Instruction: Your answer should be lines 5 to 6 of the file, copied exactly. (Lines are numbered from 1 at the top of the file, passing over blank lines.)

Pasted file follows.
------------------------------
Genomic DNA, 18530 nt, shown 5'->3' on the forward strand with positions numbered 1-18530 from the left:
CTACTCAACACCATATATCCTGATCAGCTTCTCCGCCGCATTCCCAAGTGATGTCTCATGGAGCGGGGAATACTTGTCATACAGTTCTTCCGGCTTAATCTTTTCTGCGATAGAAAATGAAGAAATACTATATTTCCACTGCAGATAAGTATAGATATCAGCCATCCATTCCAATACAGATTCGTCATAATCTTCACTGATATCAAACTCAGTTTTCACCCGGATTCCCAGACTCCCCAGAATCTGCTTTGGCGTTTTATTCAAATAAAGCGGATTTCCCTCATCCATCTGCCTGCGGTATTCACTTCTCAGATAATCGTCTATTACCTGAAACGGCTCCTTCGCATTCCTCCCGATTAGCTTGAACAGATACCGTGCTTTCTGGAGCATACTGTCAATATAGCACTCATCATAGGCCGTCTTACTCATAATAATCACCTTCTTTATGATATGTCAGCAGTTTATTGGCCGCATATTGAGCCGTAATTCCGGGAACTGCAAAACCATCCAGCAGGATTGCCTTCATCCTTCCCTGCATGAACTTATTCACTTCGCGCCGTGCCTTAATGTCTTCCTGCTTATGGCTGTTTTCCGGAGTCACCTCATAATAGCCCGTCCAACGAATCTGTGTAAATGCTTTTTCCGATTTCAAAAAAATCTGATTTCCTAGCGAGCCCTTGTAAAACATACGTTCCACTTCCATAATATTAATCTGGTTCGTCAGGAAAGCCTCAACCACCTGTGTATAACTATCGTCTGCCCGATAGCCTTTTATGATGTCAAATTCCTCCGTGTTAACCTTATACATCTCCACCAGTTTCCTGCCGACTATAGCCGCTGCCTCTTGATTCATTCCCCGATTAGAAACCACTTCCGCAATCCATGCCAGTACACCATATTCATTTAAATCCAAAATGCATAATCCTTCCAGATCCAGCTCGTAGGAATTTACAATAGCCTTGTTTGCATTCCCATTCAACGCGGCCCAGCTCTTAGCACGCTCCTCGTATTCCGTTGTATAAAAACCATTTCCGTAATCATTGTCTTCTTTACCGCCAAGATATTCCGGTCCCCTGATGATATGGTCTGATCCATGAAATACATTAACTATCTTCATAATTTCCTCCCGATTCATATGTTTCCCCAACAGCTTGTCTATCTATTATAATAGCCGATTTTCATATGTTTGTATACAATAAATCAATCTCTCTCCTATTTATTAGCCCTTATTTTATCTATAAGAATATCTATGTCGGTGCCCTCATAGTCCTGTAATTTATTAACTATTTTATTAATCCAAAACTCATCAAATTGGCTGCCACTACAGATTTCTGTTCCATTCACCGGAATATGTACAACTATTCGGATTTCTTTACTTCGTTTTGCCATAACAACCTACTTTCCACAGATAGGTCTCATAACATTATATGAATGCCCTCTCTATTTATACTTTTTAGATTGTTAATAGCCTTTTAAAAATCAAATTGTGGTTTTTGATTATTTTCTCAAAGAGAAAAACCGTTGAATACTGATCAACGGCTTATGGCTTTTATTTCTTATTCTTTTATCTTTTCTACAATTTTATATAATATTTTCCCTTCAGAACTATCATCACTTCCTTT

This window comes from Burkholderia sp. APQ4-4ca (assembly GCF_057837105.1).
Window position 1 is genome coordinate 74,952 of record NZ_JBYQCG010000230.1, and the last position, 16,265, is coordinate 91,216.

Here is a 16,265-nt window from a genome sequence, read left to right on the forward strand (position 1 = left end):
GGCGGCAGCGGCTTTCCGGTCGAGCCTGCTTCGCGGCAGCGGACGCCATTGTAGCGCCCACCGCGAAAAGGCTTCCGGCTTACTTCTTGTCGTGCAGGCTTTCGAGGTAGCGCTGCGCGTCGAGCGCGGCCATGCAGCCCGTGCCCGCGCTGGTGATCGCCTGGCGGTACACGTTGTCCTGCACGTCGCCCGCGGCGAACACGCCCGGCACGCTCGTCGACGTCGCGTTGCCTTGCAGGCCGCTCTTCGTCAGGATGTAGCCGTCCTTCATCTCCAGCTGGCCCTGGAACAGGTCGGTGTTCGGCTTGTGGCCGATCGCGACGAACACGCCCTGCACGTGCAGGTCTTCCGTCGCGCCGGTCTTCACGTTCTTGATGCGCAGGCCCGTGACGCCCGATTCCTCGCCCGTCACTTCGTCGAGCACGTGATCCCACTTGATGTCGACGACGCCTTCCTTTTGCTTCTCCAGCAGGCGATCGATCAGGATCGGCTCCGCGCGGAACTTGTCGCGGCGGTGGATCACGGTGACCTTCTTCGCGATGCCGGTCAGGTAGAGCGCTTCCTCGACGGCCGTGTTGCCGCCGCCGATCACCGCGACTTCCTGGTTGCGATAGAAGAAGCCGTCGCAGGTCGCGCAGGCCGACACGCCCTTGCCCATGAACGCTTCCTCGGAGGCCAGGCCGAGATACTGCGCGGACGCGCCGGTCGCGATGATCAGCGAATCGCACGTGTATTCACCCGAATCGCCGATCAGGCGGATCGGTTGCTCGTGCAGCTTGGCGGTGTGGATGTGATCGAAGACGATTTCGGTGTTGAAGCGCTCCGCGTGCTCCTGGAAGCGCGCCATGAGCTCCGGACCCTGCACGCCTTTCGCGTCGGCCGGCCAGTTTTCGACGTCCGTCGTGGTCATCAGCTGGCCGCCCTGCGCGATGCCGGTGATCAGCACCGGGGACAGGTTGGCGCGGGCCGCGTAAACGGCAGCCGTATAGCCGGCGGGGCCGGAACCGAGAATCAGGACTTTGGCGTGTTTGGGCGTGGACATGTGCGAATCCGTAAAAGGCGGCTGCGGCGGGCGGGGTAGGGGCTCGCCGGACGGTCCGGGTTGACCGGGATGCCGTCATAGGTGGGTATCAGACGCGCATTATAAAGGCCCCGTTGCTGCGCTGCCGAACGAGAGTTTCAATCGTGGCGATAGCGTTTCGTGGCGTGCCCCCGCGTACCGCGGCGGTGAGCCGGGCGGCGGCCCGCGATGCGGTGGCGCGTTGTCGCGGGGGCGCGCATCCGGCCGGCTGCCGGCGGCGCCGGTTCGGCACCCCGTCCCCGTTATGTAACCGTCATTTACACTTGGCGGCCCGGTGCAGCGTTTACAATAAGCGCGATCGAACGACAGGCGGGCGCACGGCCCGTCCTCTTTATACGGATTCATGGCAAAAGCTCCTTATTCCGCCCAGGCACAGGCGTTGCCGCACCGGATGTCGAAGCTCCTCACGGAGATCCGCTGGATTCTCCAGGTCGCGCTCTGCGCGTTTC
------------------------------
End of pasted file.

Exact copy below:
Here is a 16,265-nt window from a genome sequence, read left to right on the forward strand (position 1 = left end):
GGCGGCAGCGGCTTTCCGGTCGAGCCTGCTTCGCGGCAGCGGACGCCATTGTAGCGCCCACCGCGAAAAGGCTTCCGGCTTACTTCTTGTCGTGCAGGCTTTCGAGGTAGCGCTGCGCGTCGAGCGCGGCCATGCAGCCCGTGCCCGCGCTGGTGATCGCCTGGCGGTACACGTTGTCCTGCACGTCGCCCGCGGCGAACACGCCCGGCACGCTCGTCGACGTCGCGTTGCCTTGCAGGCCGCTCTTCGTCAGGATGTAGCCGTCCTTCATCTCCAGCTGGCCCTGGAACAGGTCGGTGTTCGGCTTGTGGCCGATCGCGACGAACACGCCCTGCACGTGCAGGTCTTCCGTCGCGCCGGTCTTCACGTTCTTGATGCGCAGGCCCGTGACGCCCGATTCCTCGCCCGTCACTTCGTCGAGCACGTGATCCCACTTGATGTCGACGACGCCTTCCTTTTGCTTCTCCAGCAGGCGATCGATCAGGATCGGCTCCGCGCGGAACTTGTCGCGGCGGTGGATCACGGTGACCTTCTTCGCGATGCCGGTCAGGTAGAGCGCTTCCTCGACGGCCGTGTTGCCGCCGCCGATCACCGCGACTTCCTGGTTGCGATAGAAGAAGCCGTCGCAGGTCGCGCAGGCCGACACGCCCTTGCCCATGAACGCTTCCTCGGAGGCCAGGCCGAGATACTGCGCGGACGCGCCGGTCGCGATGATCAGCGAATCGCACGTGTATTCACCCGAATCGCCGATCAGGCGGATCGGTTGCTCGTGCAGCTTGGCGGTGTGGATGTGATCGAAGACGATTTCGGTGTTGAAGCGCTCCGCGTGCTCCTGGAAGCGCGCCATGAGCTCCGGACCCTGCACGCCTTTCGCGTCGGCCGGCCAGTTTTCGACGTCCGTCGTGGTCATCAGCTGGCCGCCCTGCGCGATGCCGGTGATCAGCACCGGGGACAGGTTGGCGCGGGCCGCGTAAACGGCAGCCGTATAGCCGGCGGGGCCGGAACCGAGAATCAGGACTTTGGCGTGTTTGGGCGTGGACATGTGCGAATCCGTAAAAGGCGGCTGCGGCGGGCGGGGTAGGGGCTCGCCGGACGGTCCGGGTTGACCGGGATGCCGTCATAGGTGGGTATCAGACGCGCATTATAAAGGCCCCGTTGCTGCGCTGCCGAACGAGAGTTTCAATCGTGGCGATAGCGTTTCGTGGCGTGCCCCCGCGTACCGCGGCGGTGAGCCGGGCGGCGGCCCGCGATGCGGTGGCGCGTTGTCGCGGGGGCGCGCATCCGGCCGGCTGCCGGCGGCGCCGGTTCGGCACCCCGTCCCCGTTATGTAACCGTCATTTACACTTGGCGGCCCGGTGCAGCGTTTACAATAAGCGCGATCGAACGACAGGCGGGCGCACGGCCCGTCCTCTTTATACGGATTCATGGCAAAAGCTCCTTATTCCGCCCAGGCACAGGCGTTGCCGCACCGGATGTCGAAGCTCCTCACGGAGATCCGCTGGATTCTCCAGGTCGCGCTCTGCGCGTTTC